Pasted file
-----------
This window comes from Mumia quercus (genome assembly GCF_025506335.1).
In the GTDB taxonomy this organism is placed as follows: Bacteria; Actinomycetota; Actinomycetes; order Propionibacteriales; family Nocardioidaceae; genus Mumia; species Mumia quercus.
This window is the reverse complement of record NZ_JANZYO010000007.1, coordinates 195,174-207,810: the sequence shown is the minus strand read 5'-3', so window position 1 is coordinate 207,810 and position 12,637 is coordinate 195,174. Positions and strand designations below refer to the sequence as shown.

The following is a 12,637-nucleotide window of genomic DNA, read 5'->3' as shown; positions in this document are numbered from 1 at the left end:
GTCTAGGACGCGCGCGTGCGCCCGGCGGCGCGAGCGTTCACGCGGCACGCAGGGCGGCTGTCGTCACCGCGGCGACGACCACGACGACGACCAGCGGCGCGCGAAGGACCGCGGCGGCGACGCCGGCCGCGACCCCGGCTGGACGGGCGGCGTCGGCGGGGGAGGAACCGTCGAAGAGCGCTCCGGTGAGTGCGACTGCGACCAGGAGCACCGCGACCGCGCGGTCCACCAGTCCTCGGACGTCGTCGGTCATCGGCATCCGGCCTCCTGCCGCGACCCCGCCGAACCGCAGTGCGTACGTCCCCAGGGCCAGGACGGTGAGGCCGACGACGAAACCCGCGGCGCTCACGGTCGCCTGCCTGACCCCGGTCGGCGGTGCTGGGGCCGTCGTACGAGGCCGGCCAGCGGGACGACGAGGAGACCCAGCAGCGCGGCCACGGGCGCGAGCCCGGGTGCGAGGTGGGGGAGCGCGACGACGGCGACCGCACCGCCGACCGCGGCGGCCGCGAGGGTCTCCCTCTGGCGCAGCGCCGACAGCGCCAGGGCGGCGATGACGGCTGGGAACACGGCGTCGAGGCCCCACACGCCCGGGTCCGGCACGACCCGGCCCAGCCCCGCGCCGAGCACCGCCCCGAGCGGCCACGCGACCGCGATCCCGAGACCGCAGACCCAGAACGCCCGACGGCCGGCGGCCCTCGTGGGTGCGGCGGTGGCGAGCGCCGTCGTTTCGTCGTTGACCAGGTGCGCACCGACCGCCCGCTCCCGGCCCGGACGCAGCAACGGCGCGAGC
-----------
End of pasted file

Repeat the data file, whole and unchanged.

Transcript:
This window comes from Mumia quercus (genome assembly GCF_025506335.1).
In the GTDB taxonomy this organism is placed as follows: Bacteria; Actinomycetota; Actinomycetes; order Propionibacteriales; family Nocardioidaceae; genus Mumia; species Mumia quercus.
This window is the reverse complement of record NZ_JANZYO010000007.1, coordinates 195,174-207,810: the sequence shown is the minus strand read 5'-3', so window position 1 is coordinate 207,810 and position 12,637 is coordinate 195,174. Positions and strand designations below refer to the sequence as shown.

The following is a 12,637-nucleotide window of genomic DNA, read 5'->3' as shown; positions in this document are numbered from 1 at the left end:
GTCTAGGACGCGCGCGTGCGCCCGGCGGCGCGAGCGTTCACGCGGCACGCAGGGCGGCTGTCGTCACCGCGGCGACGACCACGACGACGACCAGCGGCGCGCGAAGGACCGCGGCGGCGACGCCGGCCGCGACCCCGGCTGGACGGGCGGCGTCGGCGGGGGAGGAACCGTCGAAGAGCGCTCCGGTGAGTGCGACTGCGACCAGGAGCACCGCGACCGCGCGGTCCACCAGTCCTCGGACGTCGTCGGTCATCGGCATCCGGCCTCCTGCCGCGACCCCGCCGAACCGCAGTGCGTACGTCCCCAGGGCCAGGACGGTGAGGCCGACGACGAAACCCGCGGCGCTCACGGTCGCCTGCCTGACCCCGGTCGGCGGTGCTGGGGCCGTCGTACGAGGCCGGCCAGCGGGACGACGAGGAGACCCAGCAGCGCGGCCACGGGCGCGAGCCCGGGTGCGAGGTGGGGGAGCGCGACGACGGCGACCGCACCGCCGACCGCGGCGGCCGCGAGGGTCTCCCTCTGGCGCAGCGCCGACAGCGCCAGGGCGGCGATGACGGCTGGGAACACGGCGTCGAGGCCCCACACGCCCGGGTCCGGCACGACCCGGCCCAGCCCCGCGCCGAGCACCGCCCCGAGCGGCCACGCGACCGCGATCCCGAGACCGCAGACCCAGAACGCCCGACGGCCGGCGGCCCTCGTGGGTGCGGCGGTGGCGAGCGCCGTCGTTTCGTCGTTGACCAGGTGCGCACCGACCGCCCGCTCCCGGCCCGGACGCAGCAACGGCGCGAGC